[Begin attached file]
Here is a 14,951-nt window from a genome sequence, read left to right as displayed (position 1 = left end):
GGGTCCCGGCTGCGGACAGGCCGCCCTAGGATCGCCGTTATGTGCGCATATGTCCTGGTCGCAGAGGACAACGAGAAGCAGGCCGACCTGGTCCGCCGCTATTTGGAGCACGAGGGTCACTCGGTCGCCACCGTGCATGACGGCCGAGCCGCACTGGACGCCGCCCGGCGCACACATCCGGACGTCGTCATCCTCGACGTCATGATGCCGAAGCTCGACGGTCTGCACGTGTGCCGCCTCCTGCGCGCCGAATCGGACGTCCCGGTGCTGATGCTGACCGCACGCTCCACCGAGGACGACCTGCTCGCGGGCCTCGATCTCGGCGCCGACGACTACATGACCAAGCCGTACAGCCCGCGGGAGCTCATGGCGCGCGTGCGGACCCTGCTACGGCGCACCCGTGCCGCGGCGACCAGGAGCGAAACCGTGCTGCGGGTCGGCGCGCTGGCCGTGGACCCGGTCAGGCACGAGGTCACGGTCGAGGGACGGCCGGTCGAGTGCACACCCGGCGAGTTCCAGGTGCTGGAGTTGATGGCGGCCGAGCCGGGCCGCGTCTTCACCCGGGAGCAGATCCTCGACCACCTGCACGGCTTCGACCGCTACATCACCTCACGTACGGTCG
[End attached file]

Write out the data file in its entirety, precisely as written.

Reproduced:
Here is a 14,951-nt window from a genome sequence, read left to right as displayed (position 1 = left end):
GGGTCCCGGCTGCGGACAGGCCGCCCTAGGATCGCCGTTATGTGCGCATATGTCCTGGTCGCAGAGGACAACGAGAAGCAGGCCGACCTGGTCCGCCGCTATTTGGAGCACGAGGGTCACTCGGTCGCCACCGTGCATGACGGCCGAGCCGCACTGGACGCCGCCCGGCGCACACATCCGGACGTCGTCATCCTCGACGTCATGATGCCGAAGCTCGACGGTCTGCACGTGTGCCGCCTCCTGCGCGCCGAATCGGACGTCCCGGTGCTGATGCTGACCGCACGCTCCACCGAGGACGACCTGCTCGCGGGCCTCGATCTCGGCGCCGACGACTACATGACCAAGCCGTACAGCCCGCGGGAGCTCATGGCGCGCGTGCGGACCCTGCTACGGCGCACCCGTGCCGCGGCGACCAGGAGCGAAACCGTGCTGCGGGTCGGCGCGCTGGCCGTGGACCCGGTCAGGCACGAGGTCACGGTCGAGGGACGGCCGGTCGAGTGCACACCCGGCGAGTTCCAGGTGCTGGAGTTGATGGCGGCCGAGCCGGGCCGCGTCTTCACCCGGGAGCAGATCCTCGACCACCTGCACGGCTTCGACCGCTACATCACCTCACGTACGGTCG